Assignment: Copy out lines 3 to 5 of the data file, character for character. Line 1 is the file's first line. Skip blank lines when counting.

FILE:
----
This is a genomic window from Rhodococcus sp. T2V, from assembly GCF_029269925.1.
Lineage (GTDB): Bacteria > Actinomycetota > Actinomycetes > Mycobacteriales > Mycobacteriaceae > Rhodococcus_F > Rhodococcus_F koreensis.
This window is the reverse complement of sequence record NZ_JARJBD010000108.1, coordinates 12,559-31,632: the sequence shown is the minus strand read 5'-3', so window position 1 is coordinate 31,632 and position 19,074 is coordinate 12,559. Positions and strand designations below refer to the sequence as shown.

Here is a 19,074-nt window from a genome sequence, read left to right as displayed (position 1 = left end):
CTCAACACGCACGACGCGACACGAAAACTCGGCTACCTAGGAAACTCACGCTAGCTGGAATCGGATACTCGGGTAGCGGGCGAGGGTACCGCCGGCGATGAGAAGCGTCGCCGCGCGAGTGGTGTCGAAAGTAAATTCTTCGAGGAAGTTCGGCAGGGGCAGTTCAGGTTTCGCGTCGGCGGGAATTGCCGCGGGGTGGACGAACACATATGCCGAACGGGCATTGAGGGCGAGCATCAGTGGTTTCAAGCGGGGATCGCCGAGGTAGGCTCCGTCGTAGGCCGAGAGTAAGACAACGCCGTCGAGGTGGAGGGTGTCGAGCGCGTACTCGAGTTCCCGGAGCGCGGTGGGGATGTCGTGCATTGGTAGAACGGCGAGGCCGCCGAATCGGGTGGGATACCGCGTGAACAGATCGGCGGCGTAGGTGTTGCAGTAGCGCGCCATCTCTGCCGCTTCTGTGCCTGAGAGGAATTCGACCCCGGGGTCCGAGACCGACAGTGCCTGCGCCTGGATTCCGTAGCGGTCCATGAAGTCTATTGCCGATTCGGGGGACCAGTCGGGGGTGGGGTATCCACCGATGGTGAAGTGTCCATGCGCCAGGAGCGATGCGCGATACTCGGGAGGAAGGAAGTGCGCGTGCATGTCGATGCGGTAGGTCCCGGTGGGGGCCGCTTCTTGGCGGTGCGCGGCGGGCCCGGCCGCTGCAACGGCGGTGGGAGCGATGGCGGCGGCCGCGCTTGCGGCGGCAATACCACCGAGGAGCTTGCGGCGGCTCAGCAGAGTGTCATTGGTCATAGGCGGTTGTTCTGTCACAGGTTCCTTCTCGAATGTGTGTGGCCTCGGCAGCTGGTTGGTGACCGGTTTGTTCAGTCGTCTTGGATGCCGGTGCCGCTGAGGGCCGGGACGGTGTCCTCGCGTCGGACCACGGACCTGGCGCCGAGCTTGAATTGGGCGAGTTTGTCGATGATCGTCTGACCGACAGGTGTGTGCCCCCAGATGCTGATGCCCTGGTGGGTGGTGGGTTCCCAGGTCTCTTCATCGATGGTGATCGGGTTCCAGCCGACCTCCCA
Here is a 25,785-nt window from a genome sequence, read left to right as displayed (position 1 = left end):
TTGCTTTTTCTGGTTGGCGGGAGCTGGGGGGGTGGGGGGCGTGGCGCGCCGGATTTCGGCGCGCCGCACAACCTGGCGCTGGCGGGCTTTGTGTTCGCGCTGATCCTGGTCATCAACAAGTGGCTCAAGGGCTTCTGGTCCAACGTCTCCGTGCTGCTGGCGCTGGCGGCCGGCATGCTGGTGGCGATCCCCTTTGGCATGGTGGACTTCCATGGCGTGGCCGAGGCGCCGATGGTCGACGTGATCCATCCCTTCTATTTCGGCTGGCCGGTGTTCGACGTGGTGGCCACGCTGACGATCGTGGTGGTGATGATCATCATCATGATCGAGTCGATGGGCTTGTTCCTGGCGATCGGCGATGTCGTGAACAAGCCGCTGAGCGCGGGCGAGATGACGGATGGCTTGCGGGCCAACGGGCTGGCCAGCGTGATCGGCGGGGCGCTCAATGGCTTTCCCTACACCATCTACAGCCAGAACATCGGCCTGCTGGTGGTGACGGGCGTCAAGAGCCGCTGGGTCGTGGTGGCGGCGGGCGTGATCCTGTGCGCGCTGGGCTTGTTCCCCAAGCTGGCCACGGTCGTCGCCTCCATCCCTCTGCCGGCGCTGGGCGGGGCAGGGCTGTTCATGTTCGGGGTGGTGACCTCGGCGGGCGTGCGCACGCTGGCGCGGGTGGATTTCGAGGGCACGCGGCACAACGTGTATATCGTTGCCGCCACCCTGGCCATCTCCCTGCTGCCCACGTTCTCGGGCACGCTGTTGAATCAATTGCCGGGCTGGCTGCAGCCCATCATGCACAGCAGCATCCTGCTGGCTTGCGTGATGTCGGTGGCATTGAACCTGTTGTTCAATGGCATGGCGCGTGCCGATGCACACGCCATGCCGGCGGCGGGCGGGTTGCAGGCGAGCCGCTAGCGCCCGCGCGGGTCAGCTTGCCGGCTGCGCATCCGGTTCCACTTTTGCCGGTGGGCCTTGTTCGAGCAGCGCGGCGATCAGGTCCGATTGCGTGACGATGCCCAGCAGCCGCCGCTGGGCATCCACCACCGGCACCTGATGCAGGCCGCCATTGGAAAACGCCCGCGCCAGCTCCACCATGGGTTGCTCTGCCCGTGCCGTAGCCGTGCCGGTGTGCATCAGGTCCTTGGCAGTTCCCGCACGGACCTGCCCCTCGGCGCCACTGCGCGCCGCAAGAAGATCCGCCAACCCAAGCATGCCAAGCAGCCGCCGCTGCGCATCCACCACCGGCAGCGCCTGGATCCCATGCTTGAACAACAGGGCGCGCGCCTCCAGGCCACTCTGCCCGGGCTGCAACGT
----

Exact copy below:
This window is the reverse complement of sequence record NZ_JARJBD010000108.1, coordinates 12,559-31,632: the sequence shown is the minus strand read 5'-3', so window position 1 is coordinate 31,632 and position 19,074 is coordinate 12,559. Positions and strand designations below refer to the sequence as shown.

Here is a 19,074-nt window from a genome sequence, read left to right as displayed (position 1 = left end):
CTCAACACGCACGACGCGACACGAAAACTCGGCTACCTAGGAAACTCACGCTAGCTGGAATCGGATACTCGGGTAGCGGGCGAGGGTACCGCCGGCGATGAGAAGCGTCGCCGCGCGAGTGGTGTCGAAAGTAAATTCTTCGAGGAAGTTCGGCAGGGGCAGTTCAGGTTTCGCGTCGGCGGGAATTGCCGCGGGGTGGACGAACACATATGCCGAACGGGCATTGAGGGCGAGCATCAGTGGTTTCAAGCGGGGATCGCCGAGGTAGGCTCCGTCGTAGGCCGAGAGTAAGACAACGCCGTCGAGGTGGAGGGTGTCGAGCGCGTACTCGAGTTCCCGGAGCGCGGTGGGGATGTCGTGCATTGGTAGAACGGCGAGGCCGCCGAATCGGGTGGGATACCGCGTGAACAGATCGGCGGCGTAGGTGTTGCAGTAGCGCGCCATCTCTGCCGCTTCTGTGCCTGAGAGGAATTCGACCCCGGGGTCCGAGACCGACAGTGCCTGCGCCTGGATTCCGTAGCGGTCCATGAAGTCTATTGCCGATTCGGGGGACCAGTCGGGGGTGGGGTATCCACCGATGGTGAAGTGTCCATGCGCCAGGAGCGATGCGCGATACTCGGGAGGAAGGAAGTGCGCGTGCATGTCGATGCGGTAGGTCCCGGTGGGGGCCGCTTCTTGGCGGTGCGCGGCGGGCCCGGCCGCTGCAACGGCGGTGGGAGCGATGGCGGCGGCCGCGCTTGCGGCGGCAATACCACCGAGGAGCTTGCGGCGGCTCAGCAGAGTGTCATTGGTCATAGGCGGTTGTTCTGTCACAGGTTCCTTCTCGAATGTGTGTGGCCTCGGCAGCTGGTTGGTGACCGGTTTGTTCAGTCGTCTTGGATGCCGGTGCCGCTGAGGGCCGGGACGGTGTCCTCGCGTCGGACCACGGACCTGGCGCCGAGCTTGAATTGGGCGAGTTTGTCGATGATCGTCTGACCGACAGGTGTGTGCCCCCAGATGCTGATGCCCTGGTGGGTGGTGGGTTCCCAGGTCTCTTCATCGATGGTGATCGGGTTCCAGCCGACCTCCCA